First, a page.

My other advice to the Israeli Government--for what it is worth--is to remember that if the negotiations are to make progress, they must involve two parties with self-confidence and self-esteem. It is important to recognise that President Arafat has made significant concessions and has made every effort to keep the peace process going. The Israeli Government, of whatever political persuasion, need a partner in the negotiating process. I urge the Israeli Prime Minister to take the opportunity of negotiating with a partner who is keen to negotiate. The risk involved in that exercise is considerably less than the risk of no negotiations and no progress.

I recognise the deep feelings that exist in the House and throughout Europe regarding the middle east question. We must make progress, and we shall continue to work to try to achieve that progress. However, if we do not succeed, I share my hon. Friend's concerns that the situation will become more and more difficult to manage. Good people--those who want peace, and who act and vote for peace--will find it very difficult to control others whose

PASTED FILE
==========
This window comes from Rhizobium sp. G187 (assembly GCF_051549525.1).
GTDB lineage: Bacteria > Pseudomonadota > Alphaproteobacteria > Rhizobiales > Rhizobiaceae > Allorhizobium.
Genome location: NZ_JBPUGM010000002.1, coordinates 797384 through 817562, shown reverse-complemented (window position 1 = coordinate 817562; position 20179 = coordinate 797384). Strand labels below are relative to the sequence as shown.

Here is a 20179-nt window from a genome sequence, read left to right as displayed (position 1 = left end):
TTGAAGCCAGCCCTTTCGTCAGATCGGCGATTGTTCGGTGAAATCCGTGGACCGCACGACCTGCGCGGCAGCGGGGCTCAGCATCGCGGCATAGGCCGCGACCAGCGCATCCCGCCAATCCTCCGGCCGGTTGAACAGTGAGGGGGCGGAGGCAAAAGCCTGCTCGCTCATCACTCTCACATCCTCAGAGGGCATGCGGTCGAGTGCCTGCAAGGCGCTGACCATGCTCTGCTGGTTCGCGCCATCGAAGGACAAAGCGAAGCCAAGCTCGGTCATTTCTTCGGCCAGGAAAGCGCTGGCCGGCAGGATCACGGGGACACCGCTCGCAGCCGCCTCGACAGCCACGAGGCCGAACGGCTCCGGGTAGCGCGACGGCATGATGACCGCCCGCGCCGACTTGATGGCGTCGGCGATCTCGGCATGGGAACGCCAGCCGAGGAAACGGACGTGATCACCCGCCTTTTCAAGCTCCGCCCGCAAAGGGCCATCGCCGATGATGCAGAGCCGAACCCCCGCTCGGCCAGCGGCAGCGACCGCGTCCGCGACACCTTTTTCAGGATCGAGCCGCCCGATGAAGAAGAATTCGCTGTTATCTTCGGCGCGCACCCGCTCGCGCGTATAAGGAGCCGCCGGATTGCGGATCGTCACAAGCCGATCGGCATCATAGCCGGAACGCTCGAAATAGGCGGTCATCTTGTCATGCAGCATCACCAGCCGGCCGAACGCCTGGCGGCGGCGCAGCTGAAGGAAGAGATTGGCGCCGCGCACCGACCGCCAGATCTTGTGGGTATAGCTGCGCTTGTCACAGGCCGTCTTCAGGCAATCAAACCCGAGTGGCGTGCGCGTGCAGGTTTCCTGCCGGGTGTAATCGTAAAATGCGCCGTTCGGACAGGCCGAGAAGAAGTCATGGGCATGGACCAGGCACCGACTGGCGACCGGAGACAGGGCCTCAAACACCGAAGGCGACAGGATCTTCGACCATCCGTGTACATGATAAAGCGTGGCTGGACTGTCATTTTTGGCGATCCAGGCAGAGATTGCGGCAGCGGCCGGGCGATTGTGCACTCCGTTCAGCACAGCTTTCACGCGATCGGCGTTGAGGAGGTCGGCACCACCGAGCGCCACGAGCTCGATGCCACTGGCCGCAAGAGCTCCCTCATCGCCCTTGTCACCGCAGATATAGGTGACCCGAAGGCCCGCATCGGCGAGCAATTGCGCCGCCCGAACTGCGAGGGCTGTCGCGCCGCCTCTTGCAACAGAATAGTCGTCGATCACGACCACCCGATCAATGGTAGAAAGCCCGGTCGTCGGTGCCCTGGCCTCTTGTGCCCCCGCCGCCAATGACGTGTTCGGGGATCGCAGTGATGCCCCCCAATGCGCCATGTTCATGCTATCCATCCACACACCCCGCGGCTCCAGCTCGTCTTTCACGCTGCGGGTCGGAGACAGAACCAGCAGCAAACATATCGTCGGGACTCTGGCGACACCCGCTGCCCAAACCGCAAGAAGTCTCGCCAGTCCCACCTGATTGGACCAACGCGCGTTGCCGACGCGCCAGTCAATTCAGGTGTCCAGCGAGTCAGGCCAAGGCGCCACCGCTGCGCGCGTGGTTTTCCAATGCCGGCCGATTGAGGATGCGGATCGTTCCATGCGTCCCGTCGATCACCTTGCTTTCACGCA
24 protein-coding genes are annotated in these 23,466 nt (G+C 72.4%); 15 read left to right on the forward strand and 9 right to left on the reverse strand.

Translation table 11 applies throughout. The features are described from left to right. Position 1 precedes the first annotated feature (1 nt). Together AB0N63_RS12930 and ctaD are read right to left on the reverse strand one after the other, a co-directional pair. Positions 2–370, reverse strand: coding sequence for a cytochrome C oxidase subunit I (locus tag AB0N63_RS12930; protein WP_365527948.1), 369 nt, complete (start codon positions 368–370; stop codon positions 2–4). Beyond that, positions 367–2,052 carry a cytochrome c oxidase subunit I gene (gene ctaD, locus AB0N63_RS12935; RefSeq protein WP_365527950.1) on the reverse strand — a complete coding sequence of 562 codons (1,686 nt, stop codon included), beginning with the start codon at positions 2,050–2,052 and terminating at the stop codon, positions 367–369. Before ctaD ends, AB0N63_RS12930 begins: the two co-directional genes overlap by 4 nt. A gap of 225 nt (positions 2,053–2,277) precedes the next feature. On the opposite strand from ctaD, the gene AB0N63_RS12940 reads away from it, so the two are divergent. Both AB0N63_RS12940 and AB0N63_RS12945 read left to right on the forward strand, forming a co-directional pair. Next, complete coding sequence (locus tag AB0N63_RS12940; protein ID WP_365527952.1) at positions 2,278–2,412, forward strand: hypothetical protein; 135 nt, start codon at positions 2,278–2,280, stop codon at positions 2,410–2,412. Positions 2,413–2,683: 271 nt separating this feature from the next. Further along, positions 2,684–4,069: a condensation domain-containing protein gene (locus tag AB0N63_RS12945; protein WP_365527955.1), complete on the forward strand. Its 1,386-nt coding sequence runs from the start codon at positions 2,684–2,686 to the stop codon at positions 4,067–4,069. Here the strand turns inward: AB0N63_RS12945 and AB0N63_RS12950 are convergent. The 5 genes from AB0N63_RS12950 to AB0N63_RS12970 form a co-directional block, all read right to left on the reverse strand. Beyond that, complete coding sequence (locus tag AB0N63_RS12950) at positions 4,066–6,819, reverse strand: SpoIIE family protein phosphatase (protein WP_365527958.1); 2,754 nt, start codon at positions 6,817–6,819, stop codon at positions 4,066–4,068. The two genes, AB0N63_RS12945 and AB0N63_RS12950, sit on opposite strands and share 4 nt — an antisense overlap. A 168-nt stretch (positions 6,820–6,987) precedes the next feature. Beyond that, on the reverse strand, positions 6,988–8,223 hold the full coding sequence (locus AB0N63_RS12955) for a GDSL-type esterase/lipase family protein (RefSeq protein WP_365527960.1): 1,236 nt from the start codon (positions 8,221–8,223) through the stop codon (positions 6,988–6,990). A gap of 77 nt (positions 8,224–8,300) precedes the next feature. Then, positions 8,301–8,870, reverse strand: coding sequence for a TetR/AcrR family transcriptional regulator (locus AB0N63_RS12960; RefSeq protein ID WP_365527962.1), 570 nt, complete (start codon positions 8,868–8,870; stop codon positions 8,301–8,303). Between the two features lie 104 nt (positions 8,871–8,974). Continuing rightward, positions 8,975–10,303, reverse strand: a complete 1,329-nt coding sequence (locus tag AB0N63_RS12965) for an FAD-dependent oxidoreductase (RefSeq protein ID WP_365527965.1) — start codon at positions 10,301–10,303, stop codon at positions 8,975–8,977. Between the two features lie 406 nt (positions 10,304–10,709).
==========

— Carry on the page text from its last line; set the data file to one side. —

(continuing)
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wishes may be different. That is why this process involves not just a legal position--which my hon. Friend set out clearly in his speech--but politics, diplomacy and, above all, statesmanship. We need political leaders who will look beyond the present and recognise that the true interests of their people lie in a long-term settlement that

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will benefit both the Israelis and the Palestinians. I commend my hon. Friend for raising the issue, and he was right to do so--

The motion having been made after Ten o'clock, and the debate having continued for half an hour, Mr. Deputy Speaker adjourned the House without Question put, pursuant to the Standing Order.